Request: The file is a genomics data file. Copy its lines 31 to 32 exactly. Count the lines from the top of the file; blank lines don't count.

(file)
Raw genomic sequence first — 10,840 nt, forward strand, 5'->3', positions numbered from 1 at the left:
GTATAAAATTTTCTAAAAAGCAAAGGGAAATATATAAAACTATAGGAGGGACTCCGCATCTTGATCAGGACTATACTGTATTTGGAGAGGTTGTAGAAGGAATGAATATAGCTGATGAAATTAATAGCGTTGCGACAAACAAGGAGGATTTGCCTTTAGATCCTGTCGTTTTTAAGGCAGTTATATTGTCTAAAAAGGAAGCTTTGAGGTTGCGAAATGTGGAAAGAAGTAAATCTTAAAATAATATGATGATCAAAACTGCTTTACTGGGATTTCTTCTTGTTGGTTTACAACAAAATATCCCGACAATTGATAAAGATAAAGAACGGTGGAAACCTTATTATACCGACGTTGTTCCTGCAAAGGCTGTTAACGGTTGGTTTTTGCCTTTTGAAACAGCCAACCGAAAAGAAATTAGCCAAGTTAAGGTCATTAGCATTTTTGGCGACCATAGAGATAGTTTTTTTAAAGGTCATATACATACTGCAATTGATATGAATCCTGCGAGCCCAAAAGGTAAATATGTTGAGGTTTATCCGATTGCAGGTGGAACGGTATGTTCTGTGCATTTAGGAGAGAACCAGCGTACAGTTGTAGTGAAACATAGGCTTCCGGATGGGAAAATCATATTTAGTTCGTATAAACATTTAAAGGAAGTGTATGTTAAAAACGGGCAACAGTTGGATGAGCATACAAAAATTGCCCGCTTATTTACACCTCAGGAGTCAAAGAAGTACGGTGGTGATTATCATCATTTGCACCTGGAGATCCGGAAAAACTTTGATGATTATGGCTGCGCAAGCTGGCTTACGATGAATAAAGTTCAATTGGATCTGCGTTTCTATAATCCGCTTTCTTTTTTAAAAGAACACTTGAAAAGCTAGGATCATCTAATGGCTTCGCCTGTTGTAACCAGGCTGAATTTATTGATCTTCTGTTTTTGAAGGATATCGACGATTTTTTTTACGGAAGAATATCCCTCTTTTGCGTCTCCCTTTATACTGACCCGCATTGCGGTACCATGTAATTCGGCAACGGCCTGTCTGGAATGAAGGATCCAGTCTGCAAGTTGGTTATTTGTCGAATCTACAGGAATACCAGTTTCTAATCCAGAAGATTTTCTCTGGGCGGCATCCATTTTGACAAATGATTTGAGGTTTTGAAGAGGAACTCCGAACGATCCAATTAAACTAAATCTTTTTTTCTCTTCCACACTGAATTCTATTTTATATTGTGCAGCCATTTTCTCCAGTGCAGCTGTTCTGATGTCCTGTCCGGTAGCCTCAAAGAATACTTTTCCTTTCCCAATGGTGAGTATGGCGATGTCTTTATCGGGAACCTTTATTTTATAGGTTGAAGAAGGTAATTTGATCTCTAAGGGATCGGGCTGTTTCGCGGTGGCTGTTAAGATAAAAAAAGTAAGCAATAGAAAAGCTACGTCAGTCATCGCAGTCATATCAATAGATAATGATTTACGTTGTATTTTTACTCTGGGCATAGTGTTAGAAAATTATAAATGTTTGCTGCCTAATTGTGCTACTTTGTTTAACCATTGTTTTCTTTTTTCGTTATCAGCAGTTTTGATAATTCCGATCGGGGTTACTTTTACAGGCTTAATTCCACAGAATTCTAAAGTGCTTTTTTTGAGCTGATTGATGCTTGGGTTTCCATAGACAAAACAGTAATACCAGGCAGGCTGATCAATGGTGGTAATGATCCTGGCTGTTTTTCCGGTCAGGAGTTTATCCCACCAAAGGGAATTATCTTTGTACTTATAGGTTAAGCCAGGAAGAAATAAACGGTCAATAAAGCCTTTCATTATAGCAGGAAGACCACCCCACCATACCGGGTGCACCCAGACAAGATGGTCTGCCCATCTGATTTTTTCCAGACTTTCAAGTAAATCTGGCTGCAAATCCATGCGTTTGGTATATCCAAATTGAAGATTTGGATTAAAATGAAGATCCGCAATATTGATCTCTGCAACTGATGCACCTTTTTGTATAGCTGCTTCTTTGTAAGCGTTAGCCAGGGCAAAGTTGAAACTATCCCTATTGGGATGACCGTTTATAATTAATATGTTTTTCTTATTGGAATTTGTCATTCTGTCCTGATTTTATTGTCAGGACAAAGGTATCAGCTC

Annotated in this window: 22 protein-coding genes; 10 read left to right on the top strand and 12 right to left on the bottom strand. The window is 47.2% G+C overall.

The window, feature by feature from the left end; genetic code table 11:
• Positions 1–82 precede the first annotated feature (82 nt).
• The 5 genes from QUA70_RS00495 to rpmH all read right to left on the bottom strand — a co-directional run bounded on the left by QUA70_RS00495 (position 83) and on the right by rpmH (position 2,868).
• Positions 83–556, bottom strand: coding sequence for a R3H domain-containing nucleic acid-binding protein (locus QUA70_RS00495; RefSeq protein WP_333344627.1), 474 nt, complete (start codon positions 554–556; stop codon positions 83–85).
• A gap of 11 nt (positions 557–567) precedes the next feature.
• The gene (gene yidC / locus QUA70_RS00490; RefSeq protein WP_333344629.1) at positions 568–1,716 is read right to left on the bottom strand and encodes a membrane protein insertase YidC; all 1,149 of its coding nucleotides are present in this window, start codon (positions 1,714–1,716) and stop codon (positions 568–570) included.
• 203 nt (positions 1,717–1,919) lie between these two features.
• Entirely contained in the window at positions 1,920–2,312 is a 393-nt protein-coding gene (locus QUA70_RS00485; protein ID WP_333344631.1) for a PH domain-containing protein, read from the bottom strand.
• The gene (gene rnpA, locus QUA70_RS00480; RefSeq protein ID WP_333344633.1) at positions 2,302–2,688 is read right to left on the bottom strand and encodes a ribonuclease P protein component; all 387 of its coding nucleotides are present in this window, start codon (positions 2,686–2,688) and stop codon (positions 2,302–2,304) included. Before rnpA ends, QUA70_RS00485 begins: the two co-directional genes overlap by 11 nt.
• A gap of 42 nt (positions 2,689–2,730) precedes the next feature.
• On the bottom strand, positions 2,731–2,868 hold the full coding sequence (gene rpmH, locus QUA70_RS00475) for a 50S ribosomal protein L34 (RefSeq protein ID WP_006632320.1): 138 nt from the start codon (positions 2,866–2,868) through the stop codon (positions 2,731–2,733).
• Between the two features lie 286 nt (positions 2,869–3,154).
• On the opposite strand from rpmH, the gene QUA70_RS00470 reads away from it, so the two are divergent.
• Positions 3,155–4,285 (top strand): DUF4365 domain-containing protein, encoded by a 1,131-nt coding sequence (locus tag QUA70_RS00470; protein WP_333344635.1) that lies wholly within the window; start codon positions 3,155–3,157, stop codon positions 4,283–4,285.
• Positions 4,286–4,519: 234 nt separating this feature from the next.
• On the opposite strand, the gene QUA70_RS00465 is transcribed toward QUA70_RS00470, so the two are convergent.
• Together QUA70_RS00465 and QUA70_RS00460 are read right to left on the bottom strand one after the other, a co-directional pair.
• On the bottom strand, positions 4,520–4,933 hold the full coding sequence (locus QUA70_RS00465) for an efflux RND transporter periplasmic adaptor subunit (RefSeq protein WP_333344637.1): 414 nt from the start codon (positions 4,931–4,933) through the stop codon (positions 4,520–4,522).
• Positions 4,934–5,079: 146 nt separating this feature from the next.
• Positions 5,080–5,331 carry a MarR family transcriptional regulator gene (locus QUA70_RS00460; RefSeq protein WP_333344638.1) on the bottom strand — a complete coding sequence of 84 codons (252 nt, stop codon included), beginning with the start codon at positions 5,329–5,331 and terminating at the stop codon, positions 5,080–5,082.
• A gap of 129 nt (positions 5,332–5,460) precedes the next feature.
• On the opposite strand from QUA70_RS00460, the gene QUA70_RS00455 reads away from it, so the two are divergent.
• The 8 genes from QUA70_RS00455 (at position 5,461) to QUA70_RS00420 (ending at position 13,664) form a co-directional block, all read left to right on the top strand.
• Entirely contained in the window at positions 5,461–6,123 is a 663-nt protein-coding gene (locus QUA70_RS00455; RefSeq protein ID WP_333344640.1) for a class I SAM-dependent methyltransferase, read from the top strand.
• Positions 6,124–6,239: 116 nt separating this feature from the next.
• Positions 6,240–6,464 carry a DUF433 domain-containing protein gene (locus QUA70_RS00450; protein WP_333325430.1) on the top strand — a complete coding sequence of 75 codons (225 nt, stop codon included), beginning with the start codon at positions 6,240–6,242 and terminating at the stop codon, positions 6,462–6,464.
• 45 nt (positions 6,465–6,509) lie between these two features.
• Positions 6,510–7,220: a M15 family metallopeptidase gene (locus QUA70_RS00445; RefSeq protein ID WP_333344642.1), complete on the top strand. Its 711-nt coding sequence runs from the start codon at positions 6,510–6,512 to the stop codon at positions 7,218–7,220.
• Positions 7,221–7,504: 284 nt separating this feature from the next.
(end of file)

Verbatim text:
• Positions 6,510–7,220: a M15 family metallopeptidase gene (locus QUA70_RS00445; RefSeq protein ID WP_333344642.1), complete on the top strand. Its 711-nt coding sequence runs from the start codon at positions 6,510–6,512 to the stop codon at positions 7,218–7,220.
• Positions 7,221–7,504: 284 nt separating this feature from the next.